29 December 2022, New Delhi: Agriculture and its allied sectors are the largest sources of livelihood in the country. The country can generate US$ 813 billion in revenue with an investment of US$ 272 billion in the agritech and allied segments by 2031.
The sector is slowly shifting from traditional farming to horticulture and livestock production. The demand for fresh and processed food products is increasing due to rising income levels, urbanization, and changing consumption habits.
In addition, the government has announced several policies, schemes, and programs towards this sector for facilitating and incentivizing agri-produce movement by air transportation, a composite portal to provide agricultural marketing-related services through a single digital platform, etc.
Anand Ramanathan, Partner, Deloitte India has shared a ‘Pre-Budget Expectations 2023’ with viewpoints across Food and Agriculture in India.
Expectation#1: Ease of doing business to accelerate sector growth
The demand for allied sectors, such as food processing, horticulture, livestock production, organic farming, smart proteins, floriculture, dairy, and nutraceuticals, is increasing. Hence, the government must make budgetary allocations and develop monitoring mechanisms to support implementation on the ground. It can refine single-window mechanisms with dedicated application filing, processing, and tracking support across states. The creation of a ‘one-stop-shop’ for approvals and clearances will improve the ease of doing business. Hence, players can quickly avail of scheme benefits and facilitate investors and entrepreneurs to obtain approvals and clearances to expand their business across India.
The government should provide a user-friendly portal with a multi-language support feature as a single point of information to educate players about the already existing schemes and policies. In addition, to facilitate the growth of agri-exports, the government should ease the documentation process; incentivize international tie-ups; educate stakeholders about the best practices in agriculture and manufacturing, the latest international standards in quality and packaging; implement food safety and traceability systems as required by the importing countries of developing economies. These measures will boost Indian exports and promote the development of agriculture and its allied sectors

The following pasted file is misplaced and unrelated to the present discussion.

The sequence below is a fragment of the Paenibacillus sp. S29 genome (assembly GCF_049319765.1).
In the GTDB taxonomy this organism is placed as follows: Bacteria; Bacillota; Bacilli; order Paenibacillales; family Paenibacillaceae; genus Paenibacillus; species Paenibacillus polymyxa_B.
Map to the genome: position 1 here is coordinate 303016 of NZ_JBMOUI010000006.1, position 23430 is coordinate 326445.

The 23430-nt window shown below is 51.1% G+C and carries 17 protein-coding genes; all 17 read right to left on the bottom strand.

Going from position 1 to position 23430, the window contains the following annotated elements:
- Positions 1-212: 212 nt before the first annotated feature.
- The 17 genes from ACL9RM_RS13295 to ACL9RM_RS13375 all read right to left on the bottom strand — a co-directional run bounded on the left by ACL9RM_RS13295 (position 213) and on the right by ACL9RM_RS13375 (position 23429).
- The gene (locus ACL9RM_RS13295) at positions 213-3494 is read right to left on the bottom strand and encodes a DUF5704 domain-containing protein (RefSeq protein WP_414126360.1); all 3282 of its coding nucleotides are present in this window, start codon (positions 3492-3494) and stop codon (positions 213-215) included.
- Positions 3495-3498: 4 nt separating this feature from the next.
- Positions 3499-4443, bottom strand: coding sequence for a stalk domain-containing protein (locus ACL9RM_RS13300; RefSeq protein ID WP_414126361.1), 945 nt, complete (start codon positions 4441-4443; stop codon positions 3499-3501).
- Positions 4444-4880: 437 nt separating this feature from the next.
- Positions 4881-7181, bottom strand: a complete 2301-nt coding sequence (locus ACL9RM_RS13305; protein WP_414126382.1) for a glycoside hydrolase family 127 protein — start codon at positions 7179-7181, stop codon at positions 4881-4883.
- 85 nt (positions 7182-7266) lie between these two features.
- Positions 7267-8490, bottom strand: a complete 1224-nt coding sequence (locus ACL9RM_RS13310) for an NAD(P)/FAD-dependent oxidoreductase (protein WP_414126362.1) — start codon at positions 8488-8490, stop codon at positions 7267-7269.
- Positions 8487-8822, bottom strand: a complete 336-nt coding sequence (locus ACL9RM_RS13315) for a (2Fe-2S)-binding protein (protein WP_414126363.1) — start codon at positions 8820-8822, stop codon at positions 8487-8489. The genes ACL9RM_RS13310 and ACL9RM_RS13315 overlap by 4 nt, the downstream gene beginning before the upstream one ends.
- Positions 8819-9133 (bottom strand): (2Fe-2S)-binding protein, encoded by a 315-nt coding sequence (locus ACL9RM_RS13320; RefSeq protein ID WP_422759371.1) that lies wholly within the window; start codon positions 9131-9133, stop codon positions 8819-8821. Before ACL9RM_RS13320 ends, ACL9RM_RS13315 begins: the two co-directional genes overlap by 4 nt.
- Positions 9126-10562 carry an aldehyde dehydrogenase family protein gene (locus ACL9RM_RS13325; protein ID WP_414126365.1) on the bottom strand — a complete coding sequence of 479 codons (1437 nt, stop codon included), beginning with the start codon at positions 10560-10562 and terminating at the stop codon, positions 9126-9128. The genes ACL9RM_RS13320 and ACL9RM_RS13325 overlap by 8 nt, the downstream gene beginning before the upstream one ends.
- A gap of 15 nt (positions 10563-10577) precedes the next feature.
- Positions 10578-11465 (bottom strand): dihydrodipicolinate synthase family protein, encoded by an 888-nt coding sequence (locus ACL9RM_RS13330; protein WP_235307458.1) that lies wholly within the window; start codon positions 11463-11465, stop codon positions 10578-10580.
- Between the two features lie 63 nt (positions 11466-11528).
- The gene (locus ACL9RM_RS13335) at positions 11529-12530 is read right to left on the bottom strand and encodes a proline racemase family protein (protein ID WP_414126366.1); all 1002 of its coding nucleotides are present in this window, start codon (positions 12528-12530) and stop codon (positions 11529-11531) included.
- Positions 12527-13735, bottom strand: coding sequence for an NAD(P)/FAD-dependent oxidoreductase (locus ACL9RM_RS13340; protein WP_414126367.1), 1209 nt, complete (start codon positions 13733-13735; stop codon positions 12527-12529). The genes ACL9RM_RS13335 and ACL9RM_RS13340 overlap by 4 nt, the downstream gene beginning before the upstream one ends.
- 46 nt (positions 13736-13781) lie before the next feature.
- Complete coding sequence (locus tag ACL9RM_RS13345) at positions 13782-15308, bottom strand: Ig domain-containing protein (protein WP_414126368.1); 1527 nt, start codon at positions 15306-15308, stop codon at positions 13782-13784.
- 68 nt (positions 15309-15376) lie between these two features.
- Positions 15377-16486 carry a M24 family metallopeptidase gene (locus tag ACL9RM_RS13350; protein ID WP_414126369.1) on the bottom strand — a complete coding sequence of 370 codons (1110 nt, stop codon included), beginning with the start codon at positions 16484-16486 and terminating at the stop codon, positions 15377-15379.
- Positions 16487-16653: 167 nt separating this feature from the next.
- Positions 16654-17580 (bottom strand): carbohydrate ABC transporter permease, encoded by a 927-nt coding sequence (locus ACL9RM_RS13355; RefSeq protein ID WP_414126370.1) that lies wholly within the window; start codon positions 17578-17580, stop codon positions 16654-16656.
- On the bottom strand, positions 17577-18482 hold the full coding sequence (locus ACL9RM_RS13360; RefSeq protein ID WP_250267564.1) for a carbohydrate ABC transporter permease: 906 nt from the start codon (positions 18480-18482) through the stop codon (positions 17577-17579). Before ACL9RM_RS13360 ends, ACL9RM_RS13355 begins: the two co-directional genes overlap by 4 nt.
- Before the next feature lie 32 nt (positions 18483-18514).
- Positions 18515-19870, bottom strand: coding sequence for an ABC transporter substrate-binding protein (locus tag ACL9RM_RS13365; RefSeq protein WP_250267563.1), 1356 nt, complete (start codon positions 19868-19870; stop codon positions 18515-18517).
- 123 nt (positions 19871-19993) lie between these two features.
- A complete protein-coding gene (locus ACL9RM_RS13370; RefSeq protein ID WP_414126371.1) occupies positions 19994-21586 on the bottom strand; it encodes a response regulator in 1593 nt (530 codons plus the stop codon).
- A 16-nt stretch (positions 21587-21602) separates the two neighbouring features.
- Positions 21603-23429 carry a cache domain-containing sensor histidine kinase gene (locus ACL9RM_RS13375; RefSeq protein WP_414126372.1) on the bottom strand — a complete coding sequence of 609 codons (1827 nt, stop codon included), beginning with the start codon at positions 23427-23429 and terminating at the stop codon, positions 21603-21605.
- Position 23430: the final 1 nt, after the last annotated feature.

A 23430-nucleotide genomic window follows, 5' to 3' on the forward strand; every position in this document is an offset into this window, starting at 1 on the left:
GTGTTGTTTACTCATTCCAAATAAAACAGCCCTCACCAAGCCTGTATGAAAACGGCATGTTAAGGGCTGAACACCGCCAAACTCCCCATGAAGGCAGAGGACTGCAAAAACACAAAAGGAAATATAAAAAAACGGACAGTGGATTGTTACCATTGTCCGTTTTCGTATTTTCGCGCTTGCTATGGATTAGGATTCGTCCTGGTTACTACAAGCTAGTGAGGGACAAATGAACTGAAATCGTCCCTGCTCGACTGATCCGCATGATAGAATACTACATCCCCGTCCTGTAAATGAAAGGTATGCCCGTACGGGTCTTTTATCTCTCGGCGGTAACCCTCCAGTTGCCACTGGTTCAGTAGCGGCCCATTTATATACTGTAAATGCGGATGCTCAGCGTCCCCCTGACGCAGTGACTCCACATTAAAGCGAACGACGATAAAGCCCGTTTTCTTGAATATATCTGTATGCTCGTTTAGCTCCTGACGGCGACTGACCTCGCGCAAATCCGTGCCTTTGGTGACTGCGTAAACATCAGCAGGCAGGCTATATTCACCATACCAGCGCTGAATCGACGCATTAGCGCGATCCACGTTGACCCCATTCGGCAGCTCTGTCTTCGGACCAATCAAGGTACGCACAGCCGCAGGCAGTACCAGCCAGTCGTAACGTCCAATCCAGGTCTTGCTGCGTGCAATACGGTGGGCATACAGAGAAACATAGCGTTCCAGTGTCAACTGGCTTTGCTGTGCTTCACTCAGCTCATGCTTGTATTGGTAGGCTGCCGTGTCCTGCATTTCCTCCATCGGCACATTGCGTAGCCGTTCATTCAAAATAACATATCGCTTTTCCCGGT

Expectation#2: The government policies to support technology development and adoption
The evolution of digital technologies, such as Artificial intelligence (AI), Machine Learning (ML), remote sensing, big data, blockchain, Internet of Things (IoT), Geographic Information System (GIS) technology, and the use of drones and robots, is transforming agricultural value chains and modernizing operations. At present, the adoption of these is still nascent in India due to limited penetration of mechanization tools, lack of awareness, and the presence of segregated small-holder farms. To support and accelerate the development and adoption of new technologies, the government has launched the Digital Agriculture Mission (2021–2025).
Expectation#3: Build infrastructure to optimize the food and agribusiness supply chain
With the emergence of new allied sectors, supply chains and operating models need to be more flexible, adaptive, and resilient. Efficient management of food products by creating a network of advanced primary processing, storage, and distribution facilities could add value to products, reduce losses, and enhance key stakeholders’ revenues.
The government should create policies to provide attractive incentives to build facilities, such as micro cold storage to address supply chain issues (lack of proper storage infrastructure, inadequate logistics, high levels of wastage, etc). It should provide financial incentives, training, infrastructure, and marketing facilities to entrepreneurs to set up businesses, such as food processing and milk processing plants. In addition, the government should increase investments to improve infrastructure, including irrigation facilities, logistics, warehousing, and silo storage facilities across states.
Expectation#4: Increase focus on creating awareness and developing market linkages
The government must provide training and financial assistance as well as create awareness about schemes and best practices (crop diversification, organic farming). In addition, it should develop market linkages through a nationwide portal/app (e-mandis), such as the farm gate app developed by the Madhya Pradesh Government, which will provide market price information, assured buy-back arrangements for farmers, and a platform for companies to buy the produce. These e-mandis will facilitate buying and selling of agricultural produce without visiting mandi premises, and these measures will develop new markets for stakeholders. Setting up marketplaces focused on FPOs will drive demand and result in greater price realizations for farmers. India’s important role in shaping the food security agenda for the Indo-Pacific will present an opportunity for the food processing sector to explore a greater level of integration with countries in Southeast Asia, Africa, and the Middle East from an agribusiness standpoint.
On the supply side, policy interventions need to be upgraded with demand generation for Indian produce and processed products in these geographies. Country/ state level partnerships (for example, a partnership between the UAE and Madhya Pradesh as part of the I2U2 grouping) for specific crop/commodity groupings will secure demand, diversify cropping patterns, and increase price realizations for farmers and other stakeholders in the agricultural ecosystem
(For Latest Agriculture News & Updates, follow Krishak Jagat on Google News)